How to control the GPIO?

I agree with @few. There already exists a WiringNP, which is WiringPi for Nano PI from friedlyelec.
It shouldn’t be a big problem to fork the repo and include also RockPi 4.

The board is detected using CPU information in boardtype_friendlyelec.c. I don’t have any of the boards yet, but I do think that if you compile the repo the board will be detected as Nano Pi M4, which uses RK3399. In the wiringPi.c there are various schemas related to detected board. You should patch the GPIO schema of NanoPi M4 according to RockPi 4. An experienced programmer would need some hour to fork, patch and make the WiringPI for RockPi.

I do agree, that Radxa team should spend this hour of labour work to clone almost done work.

However, not all apps would work, even if you would have WiringPi implemented. Only the apps, referencing with header pin number shall work. For others you would still need to change the GPIO numbers in source.

In my opinion It is no-sense to develop a board which want to be as much as possible compatible with Pi3 and on the other side not supporting the ecosystem of Pi3 world, and in particular the porting of one of the most well working libraries for Gpio

One doesn’t need to support all the childish hacks that are built for pi. Just because a lot of noobs use something stupid does not make it correct or reasonable.

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I agree with @luke1962. Those noobs are actually buying your boards, don’t forget it.

Dear Radxa,

I would like to have WiringPi and RPI.GPIO library for interfacing ready made examples for Raspberry Pi. I have noticed that FriendlyElec already ported those libraries to their Nano Pi M4. Unfortunately they violate the license agreement and their library are not open source, so no possible port to Rock Pi 4. You could inform them about their violation, they had copied opens source and made it like their own source??? We (buyers of Rock Pi) would expect also from Radxa, to port those widely used libraries made for Rpi.

Thank you.

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We prefer to support WiringX, which is a more general library.

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It doesn’t seem to support RockPi4.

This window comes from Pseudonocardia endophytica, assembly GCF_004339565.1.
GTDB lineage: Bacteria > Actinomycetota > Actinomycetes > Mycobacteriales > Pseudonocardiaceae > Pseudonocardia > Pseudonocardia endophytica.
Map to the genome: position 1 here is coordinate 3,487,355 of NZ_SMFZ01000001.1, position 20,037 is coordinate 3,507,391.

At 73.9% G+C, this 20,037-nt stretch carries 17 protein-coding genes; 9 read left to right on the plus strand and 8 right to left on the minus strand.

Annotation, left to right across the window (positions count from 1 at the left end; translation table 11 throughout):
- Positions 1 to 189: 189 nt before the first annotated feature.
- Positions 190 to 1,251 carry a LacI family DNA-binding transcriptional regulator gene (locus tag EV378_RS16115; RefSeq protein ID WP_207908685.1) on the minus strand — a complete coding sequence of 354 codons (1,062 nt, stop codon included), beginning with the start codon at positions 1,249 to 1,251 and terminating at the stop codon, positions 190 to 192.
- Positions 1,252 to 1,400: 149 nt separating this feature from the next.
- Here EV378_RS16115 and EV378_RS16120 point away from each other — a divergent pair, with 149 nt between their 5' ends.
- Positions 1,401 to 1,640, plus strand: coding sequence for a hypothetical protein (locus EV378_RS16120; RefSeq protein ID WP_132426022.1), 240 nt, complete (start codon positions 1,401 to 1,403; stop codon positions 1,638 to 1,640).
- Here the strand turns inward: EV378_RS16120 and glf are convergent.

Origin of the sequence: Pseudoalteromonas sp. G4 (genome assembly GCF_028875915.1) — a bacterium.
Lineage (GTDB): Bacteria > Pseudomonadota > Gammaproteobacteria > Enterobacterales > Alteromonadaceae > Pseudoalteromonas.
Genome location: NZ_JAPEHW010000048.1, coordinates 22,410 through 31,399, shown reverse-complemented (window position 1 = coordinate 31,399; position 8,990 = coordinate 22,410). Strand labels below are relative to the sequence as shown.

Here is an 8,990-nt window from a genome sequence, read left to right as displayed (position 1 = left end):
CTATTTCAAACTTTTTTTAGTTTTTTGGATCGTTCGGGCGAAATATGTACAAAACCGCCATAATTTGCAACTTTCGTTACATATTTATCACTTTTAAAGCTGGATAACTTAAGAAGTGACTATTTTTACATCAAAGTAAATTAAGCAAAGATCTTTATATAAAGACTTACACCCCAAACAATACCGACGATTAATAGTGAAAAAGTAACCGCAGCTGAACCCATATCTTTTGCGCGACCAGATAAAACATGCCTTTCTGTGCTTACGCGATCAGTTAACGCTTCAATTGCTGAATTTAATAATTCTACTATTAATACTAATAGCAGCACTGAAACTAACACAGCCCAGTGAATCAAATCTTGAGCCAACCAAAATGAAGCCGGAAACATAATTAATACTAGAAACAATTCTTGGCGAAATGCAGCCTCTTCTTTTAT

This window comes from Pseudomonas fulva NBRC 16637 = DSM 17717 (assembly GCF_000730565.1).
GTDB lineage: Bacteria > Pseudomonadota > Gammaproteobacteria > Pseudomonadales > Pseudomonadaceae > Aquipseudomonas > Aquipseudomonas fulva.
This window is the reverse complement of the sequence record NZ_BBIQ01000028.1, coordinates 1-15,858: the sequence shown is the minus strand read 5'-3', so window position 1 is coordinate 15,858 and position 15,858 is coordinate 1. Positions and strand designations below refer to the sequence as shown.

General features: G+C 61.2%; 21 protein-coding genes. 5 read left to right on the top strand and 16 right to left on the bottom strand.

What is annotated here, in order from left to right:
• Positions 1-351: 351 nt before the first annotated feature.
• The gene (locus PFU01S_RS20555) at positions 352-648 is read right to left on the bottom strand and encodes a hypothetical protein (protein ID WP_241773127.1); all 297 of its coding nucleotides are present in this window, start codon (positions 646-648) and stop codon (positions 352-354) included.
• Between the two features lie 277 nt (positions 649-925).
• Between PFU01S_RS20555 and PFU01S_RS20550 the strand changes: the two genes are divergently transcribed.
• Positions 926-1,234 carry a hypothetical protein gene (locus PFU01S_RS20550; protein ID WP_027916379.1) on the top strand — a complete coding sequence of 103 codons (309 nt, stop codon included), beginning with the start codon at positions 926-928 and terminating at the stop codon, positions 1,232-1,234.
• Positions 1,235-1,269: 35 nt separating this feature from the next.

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I found a port of wiringX by Radxa, but it seems to be for Rock SBC rather than Rock Pi 4.

Personally, I am plan to try using the GPIO via a bash or python script like here:

Hey @Nechoj

May I use your posted code in an open source (GPLv3) program/script?


I have a good news :slight_smile: The wiringX maintainer agreed to help us get ROCK Pi 4 supported. We will send him a kit. Let’s wait…

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Sorry I missed your message. Of course you can.

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@jack Could you please elaborate on this?

There is no apparent rhyme or reason to your example. Without clarifying the significance of each value or group of values, there is no way for me to figure out what I need to change, in order to discover the GPIO number for GPIO4_A3… After all, 11*9 + 9*4 + 22 is also 157, but you didn’t use that in your example…

Hi I understand some of the equation above don’t understand where the 8*3 part comes from!
Can you clarify this a bit more?


Its explained in the Wiki:

  GPIO4_D5 = 4*32 + 3*8 + 5 = 157
  (A=0, B=1, C=2, D=3)

Hope its clear now.

Edit- image added to wiki.


Sorry I must have missed that!
I’m a complete newbie to Rock as I’ve always been a Raspberry Pi guy but loved the SFF of the S.
Thanks for your reply

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Hi there.
Many thanks I’ve now got it working and currently looking at writing my own library to read multiple ports
Really grateful for the swift reply
Stay safe everyone!

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Hi, I’m a newbye with libmraa.
I’m tryng to intergace an old OV7670 camera module, having 8 bit data output.

Is there a way for reading an entire bank (8bit) with one single instruction ?
If yes which is the command in cpp?

Hi jack,
To run “echo 157 > export” need change user to root. And I want my GPIO to be exported when system bootup, how to config a GPIO as exported by default?

Put it on /etc/rc.local, you will have it when system booting up. It’s running as root.

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It works.
Thank you!